Mao Zedong was born in Shaoshan village in 1893. This village was just one hour by car from the birthplace of Cumberland Presbyterian missions in China in 1898. Dr. Lawrence Fung and I led a group from the USA to visit Hunan, Shaoshan village, Changsha, and the infamous mountain atomic bomb bunker of Mao in the Water Dripping Cave near Shaoshan in 1998.
Our visit to Shaoshan village came in the early years of China opening their doors to foreign tourism so all the displays were simple. Everything looked so dusty. The presentation yelled, “We don’t care about tourism.” It was easy to see that capitalism had not embedded in the Chinese culture. But we saw it raising its head with the building of huge amusement parks that aimed to bring the Disney mentality to China.
The village demonstrated how a young boy, born in poverty, could catch a fleeting spark of hope for change that led to the overthrow of the Chinese government. And, how good intentions for the populace would mutate into another form of government that limited the freedom, peace, and joy of the common people.
I was most impressed when we stopped to see the process of the rice harvest. When I saw the sheaths of rice, I became overwhelmed with the immense task of reaching the millions of people in China and other unreached parts of the world. And, the words from Matthew popped into my mind–“The harvest is plentiful but the laborers are few” (Mt. 9:38).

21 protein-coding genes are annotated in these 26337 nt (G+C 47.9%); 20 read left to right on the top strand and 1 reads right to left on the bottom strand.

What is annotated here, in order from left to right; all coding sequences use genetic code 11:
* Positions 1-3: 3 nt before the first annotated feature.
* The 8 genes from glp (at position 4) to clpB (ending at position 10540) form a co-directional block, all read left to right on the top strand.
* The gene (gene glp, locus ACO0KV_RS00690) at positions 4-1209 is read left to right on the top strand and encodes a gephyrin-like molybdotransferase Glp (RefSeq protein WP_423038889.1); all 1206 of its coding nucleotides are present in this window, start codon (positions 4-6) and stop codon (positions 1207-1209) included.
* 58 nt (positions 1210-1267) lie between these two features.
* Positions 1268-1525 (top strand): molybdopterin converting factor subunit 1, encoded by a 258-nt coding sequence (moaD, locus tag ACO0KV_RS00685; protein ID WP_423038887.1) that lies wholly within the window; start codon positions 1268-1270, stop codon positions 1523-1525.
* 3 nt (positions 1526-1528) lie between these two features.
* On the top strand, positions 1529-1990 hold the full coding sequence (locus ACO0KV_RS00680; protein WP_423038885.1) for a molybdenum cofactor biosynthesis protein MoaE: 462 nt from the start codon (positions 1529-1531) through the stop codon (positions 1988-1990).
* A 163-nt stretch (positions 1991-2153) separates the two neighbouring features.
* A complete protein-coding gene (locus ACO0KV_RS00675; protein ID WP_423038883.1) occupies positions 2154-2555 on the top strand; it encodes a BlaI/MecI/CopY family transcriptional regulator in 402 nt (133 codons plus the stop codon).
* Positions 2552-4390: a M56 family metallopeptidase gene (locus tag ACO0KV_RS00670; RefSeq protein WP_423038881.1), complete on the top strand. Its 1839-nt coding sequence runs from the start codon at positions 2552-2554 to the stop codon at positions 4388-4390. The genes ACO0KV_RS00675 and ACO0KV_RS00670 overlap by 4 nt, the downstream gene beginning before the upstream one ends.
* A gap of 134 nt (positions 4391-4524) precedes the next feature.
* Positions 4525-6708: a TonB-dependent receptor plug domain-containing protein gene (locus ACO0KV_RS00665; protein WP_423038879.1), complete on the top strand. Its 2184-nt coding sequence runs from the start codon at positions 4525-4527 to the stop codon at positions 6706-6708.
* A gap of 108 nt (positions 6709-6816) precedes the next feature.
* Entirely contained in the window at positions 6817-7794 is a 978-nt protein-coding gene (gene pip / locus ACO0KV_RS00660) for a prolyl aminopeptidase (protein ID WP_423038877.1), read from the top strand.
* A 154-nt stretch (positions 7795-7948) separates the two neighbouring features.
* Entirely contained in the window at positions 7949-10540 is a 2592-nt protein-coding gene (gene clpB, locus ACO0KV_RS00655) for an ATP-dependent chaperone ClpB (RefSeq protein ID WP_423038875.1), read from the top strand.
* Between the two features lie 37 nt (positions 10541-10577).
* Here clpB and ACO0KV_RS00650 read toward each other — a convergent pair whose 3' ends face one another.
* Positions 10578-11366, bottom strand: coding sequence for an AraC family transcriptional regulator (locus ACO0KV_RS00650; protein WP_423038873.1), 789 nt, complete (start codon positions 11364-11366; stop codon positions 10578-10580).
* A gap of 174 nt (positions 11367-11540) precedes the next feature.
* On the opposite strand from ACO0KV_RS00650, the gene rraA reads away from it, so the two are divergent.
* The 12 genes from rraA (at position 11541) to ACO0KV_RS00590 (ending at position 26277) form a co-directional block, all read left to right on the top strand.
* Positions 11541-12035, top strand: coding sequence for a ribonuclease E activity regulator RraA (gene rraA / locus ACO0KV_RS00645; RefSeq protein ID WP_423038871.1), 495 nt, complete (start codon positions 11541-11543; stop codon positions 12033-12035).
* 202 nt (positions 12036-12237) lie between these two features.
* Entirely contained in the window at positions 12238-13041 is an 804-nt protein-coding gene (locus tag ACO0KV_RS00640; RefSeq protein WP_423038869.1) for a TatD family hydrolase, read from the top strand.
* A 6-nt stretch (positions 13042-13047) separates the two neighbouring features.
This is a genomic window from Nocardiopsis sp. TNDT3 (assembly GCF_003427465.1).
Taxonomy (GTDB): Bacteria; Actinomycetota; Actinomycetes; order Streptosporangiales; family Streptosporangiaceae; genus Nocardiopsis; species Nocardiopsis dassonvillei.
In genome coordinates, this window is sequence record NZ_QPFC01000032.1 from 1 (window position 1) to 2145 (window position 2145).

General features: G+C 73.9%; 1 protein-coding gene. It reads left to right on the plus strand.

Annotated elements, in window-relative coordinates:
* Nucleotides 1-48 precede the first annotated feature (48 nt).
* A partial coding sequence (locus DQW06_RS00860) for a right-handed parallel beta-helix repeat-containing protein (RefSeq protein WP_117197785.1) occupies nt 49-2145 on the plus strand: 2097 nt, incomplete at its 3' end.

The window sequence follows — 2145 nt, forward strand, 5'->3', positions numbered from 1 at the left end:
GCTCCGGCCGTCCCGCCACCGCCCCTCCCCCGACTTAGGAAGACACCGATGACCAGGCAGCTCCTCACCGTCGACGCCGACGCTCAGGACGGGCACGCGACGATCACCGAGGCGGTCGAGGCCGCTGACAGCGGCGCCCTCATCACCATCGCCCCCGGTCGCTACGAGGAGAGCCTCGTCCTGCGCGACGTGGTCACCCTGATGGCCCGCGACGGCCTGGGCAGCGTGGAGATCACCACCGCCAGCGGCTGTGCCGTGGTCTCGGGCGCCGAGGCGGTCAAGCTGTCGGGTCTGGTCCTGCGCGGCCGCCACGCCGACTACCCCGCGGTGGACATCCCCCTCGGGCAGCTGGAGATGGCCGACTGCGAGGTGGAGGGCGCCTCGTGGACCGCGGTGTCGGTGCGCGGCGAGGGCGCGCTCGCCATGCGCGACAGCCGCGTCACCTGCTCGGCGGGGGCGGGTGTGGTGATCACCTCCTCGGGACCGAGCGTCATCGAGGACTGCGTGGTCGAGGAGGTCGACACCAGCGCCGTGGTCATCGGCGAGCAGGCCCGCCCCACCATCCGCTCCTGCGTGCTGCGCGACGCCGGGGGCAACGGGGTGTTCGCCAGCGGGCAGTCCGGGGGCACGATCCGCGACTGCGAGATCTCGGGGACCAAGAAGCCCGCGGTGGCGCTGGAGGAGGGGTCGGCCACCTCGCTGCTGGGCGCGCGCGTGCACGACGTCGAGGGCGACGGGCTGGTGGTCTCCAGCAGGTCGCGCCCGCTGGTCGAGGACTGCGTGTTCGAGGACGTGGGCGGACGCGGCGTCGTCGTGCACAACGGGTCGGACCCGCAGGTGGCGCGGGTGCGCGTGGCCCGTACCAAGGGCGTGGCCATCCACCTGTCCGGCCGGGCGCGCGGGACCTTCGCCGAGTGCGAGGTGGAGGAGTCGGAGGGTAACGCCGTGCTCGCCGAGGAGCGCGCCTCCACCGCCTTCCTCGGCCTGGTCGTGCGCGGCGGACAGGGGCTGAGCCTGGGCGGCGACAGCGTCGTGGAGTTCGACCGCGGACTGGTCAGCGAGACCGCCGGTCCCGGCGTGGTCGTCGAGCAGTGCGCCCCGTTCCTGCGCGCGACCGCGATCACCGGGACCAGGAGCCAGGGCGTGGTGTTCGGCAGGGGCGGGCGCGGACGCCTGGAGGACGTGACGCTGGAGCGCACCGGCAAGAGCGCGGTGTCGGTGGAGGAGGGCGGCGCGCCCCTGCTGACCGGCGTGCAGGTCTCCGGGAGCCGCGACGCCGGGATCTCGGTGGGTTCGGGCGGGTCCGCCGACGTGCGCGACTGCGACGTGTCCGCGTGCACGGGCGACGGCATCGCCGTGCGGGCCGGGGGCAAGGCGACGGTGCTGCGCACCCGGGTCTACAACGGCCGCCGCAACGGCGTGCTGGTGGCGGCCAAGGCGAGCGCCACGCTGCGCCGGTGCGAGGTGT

Additionally, on that day trip, we were able, accompanied by Chinese government officials related to the Three-Self Patriotic Church of China, to visit a village church not far from the Water Dripping Cave. We had to walk about a half a mile from a country road through rice paddies to get to the small church perched on a small hill overlooking the fields we had just traversed.
This was our only opportunities to relate with the poor working class, the farmers, of China. These were the people that had eked out a living for their full life and had no doubt heard about the evil materialism and colonialism of America through the propaganda machine of communist China. There we stood in the wee church singing praises to God and laughing with these warm smiling people that had seen very few foreigners. And, I thought, “Why must there be war?” None of us present, neither Chinese and American, would ever want that. And for a moment we all forgot our separate patriotic loyalties and we were one people under God.